Understanding HCC (Hepatocellular Carcinoma) Development and Progression
Liver cancer is the fourth leading cause of cancer-related death worldwide, of which hepatocellular carcinoma (HCC) is the most common primary cancer accounting for 75-85% of cases. HCC can be classified into several histological subtypes, reflecting the heterogeneity of the disease. This heterogeneity, including the cancers’ cell plasticity, is known to be, in part, determined by the microenvironment.
The predominant cytokine signaling pathway for the development and progression of HCC cells, which connects the tumor cells with the microenvironment, is the TGF-β signaling pathway. The namesake of this pathway is a polypeptide belonging to the transforming growth factor beta superfamily of cytokines. Implicated in a number of functions, including cellular differentiation, proliferation and migration, TGF-β is capable of inhibiting hepatocyte proliferation and suppressing progenitor properties of hepatocyte-initiating cells. This is achieved by binding TGF-β type II receptor (TGFBR2) and activating TGF-β type I receptor (TGFBR1)-downstream Smad2/3 transcription factors.
The complexity of this disease is underscored by studies that have demonstrated how TGF-β1 signaling accelerates tumor progression by stimulating angiogenesis and promoting metastasis. Indeed, high TGF-β1 expression coupled with low TGFBR2 expression are predictive of poor outcomes in HCC. Moreover, the expression of TGFBR2 appears to be crucial in phenotypic shifting from TGF-β1-dependent proliferation inhibition to disease progression. The conditional functions of TGF-β1 reflect the intricacy of the TGF-β signaling pathway in HCC development and progression, and imply the need for sophisticated therapeutics.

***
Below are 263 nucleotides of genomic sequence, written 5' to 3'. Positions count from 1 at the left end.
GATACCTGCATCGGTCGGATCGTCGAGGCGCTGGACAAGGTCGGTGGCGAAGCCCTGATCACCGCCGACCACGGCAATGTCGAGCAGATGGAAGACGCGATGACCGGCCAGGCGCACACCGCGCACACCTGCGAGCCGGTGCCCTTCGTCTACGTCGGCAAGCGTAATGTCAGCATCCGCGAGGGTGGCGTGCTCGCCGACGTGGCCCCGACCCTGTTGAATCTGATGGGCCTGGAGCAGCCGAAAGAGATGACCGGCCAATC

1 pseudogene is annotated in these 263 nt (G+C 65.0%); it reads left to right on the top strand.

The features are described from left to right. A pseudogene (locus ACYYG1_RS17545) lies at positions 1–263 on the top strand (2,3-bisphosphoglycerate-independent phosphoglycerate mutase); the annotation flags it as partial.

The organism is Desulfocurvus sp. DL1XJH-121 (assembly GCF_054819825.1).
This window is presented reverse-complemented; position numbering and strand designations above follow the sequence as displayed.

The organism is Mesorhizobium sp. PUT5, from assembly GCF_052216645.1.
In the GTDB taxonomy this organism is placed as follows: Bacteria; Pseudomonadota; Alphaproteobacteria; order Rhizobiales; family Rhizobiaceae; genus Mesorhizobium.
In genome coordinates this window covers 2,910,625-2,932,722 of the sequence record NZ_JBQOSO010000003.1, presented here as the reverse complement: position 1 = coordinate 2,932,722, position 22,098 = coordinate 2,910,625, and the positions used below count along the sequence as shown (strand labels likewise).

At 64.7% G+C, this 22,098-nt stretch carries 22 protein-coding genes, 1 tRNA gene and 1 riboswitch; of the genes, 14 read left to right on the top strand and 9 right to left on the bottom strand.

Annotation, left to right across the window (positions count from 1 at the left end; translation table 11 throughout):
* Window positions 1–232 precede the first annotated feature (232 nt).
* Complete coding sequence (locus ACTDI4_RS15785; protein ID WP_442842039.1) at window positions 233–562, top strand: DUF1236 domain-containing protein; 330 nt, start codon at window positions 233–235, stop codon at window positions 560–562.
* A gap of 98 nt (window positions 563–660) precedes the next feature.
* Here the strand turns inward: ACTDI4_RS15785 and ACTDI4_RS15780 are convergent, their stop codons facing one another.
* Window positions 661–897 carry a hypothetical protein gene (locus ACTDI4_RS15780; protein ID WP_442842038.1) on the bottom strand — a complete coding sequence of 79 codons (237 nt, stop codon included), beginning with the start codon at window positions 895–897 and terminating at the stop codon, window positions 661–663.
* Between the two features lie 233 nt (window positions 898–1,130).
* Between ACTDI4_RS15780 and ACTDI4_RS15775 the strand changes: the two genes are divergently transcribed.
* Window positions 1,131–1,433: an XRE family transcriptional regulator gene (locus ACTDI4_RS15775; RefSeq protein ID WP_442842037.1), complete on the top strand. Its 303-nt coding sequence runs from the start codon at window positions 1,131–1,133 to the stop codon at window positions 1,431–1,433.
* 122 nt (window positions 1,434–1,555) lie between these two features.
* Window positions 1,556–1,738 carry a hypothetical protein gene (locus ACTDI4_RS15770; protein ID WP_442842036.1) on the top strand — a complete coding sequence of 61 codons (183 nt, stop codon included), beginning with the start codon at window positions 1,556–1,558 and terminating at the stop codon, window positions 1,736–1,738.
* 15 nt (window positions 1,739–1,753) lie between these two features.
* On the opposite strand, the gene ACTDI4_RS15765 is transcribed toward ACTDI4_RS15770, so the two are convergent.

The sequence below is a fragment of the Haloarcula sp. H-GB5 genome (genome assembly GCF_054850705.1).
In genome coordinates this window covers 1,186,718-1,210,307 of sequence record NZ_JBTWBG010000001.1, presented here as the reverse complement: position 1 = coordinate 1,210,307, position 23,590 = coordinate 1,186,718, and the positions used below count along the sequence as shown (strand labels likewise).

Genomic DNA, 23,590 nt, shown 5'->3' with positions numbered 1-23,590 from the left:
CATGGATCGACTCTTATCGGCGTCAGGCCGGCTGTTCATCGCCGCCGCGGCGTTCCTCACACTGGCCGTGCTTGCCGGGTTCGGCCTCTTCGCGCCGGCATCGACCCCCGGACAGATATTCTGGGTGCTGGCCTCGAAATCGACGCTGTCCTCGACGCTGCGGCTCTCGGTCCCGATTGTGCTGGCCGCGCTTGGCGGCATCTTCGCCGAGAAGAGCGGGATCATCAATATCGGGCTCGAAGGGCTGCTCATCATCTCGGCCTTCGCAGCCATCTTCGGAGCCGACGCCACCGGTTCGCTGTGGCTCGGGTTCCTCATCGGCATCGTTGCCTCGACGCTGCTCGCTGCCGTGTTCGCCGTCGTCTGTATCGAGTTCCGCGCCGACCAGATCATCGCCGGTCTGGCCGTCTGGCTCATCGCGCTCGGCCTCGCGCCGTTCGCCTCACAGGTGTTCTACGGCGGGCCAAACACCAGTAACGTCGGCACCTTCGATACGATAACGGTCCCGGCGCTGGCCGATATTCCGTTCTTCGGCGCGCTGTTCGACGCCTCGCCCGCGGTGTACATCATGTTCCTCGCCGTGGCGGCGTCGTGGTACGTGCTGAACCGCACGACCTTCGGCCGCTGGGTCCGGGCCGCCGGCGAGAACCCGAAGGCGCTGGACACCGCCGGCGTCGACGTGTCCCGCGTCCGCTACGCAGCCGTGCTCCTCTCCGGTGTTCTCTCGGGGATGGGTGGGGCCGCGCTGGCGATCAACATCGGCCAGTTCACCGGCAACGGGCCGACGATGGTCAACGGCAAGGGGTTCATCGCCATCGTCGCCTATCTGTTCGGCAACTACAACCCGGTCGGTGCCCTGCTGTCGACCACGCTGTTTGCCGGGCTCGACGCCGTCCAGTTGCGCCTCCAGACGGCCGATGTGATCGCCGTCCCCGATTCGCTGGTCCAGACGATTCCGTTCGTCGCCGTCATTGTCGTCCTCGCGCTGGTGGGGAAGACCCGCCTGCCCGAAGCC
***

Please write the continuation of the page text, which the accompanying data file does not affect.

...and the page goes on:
In addition, BMP proteins, which are also members of the TGF-β superfamily, can bind BMPR2 and BMPR1 on the cell surface and phosphorylating Smad1/5/8 downstream. The crosstalk between the TGF-β and BMP pathways has been the focus of much attention in the field of renal disease and bone formation with outcomes of these diseases relating to the balance between TFG-β and BMP signaling.